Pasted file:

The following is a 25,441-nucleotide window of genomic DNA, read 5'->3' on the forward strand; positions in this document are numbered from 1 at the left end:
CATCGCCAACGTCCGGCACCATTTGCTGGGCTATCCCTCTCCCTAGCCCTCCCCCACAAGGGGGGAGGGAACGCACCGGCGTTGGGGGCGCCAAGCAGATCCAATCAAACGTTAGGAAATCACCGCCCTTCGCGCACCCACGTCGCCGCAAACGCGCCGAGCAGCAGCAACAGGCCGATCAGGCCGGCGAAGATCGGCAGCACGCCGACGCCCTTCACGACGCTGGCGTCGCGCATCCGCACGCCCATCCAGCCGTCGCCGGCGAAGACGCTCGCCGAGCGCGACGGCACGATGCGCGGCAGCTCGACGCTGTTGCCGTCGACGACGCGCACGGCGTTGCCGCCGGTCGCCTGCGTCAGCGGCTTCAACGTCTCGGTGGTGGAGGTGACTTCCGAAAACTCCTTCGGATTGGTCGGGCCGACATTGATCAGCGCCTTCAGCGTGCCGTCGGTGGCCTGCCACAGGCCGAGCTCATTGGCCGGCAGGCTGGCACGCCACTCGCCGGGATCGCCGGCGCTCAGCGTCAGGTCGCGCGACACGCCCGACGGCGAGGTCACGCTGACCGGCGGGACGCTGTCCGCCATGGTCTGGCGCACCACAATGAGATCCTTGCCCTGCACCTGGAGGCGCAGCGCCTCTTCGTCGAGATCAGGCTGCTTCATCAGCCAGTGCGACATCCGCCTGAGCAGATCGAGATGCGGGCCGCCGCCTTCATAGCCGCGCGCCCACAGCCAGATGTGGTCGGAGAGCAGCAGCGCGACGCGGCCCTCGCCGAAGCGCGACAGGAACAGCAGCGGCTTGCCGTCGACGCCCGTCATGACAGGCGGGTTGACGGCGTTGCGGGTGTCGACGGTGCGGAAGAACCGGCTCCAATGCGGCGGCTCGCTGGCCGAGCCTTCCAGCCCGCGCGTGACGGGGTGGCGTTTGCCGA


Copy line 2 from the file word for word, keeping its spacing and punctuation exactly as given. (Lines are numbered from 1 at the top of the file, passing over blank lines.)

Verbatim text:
CATCGCCAACGTCCGGCACCATTTGCTGGGCTATCCCTCTCCCTAGCCCTCCCCCACAAGGGGGGAGGGAACGCACCGGCGTTGGGGGCGCCAAGCAGATCCAATCAAACGTTAGGAAATCACCGCCCTTCGCGCACCCACGTCGCCGCAAACGCGCCGAGCAGCAGCAACAGGCCGATCAGGCCGGCGAAGATCGGCAGCACGCCGACGCCCTTCACGACGCTGGCGTCGCGCATCCGCACGCCCATCCAGCCGTCGCCGGCGAAGACGCTCGCCGAGCGCGACGGCACGATGCGCGGCAGCTCGACGCTGTTGCCGTCGACGACGCGCACGGCGTTGCCGCCGGTCGCCTGCGTCAGCGGCTTCAACGTCTCGGTGGTGGAGGTGACTTCCGAAAACTCCTTCGGATTGGTCGGGCCGACATTGATCAGCGCCTTCAGCGTGCCGTCGGTGGCCTGCCACAGGCCGAGCTCATTGGCCGGCAGGCTGGCACGCCACTCGCCGGGATCGCCGGCGCTCAGCGTCAGGTCGCGCGACACGCCCGACGGCGAGGTCACGCTGACCGGCGGGACGCTGTCCGCCATGGTCTGGCGCACCACAATGAGATCCTTGCCCTGCACCTGGAGGCGCAGCGCCTCTTCGTCGAGATCAGGCTGCTTCATCAGCCAGTGCGACATCCGCCTGAGCAGATCGAGATGCGGGCCGCCGCCTTCATAGCCGCGCGCCCACAGCCAGATGTGGTCGGAGAGCAGCAGCGCGACGCGGCCCTCGCCGAAGCGCGACAGGAACAGCAGCGGCTTGCCGTCGACGCCCGTCATGACAGGCGGGTTGACGGCGTTGCGGGTGTCGACGGTGCGGAAGAACCGGCTCCAATGCGGCGGCTCGCTGGCCGAGCCTTCCAGCCCGCGCGTGACGGGGTGGCGTTTGCCGA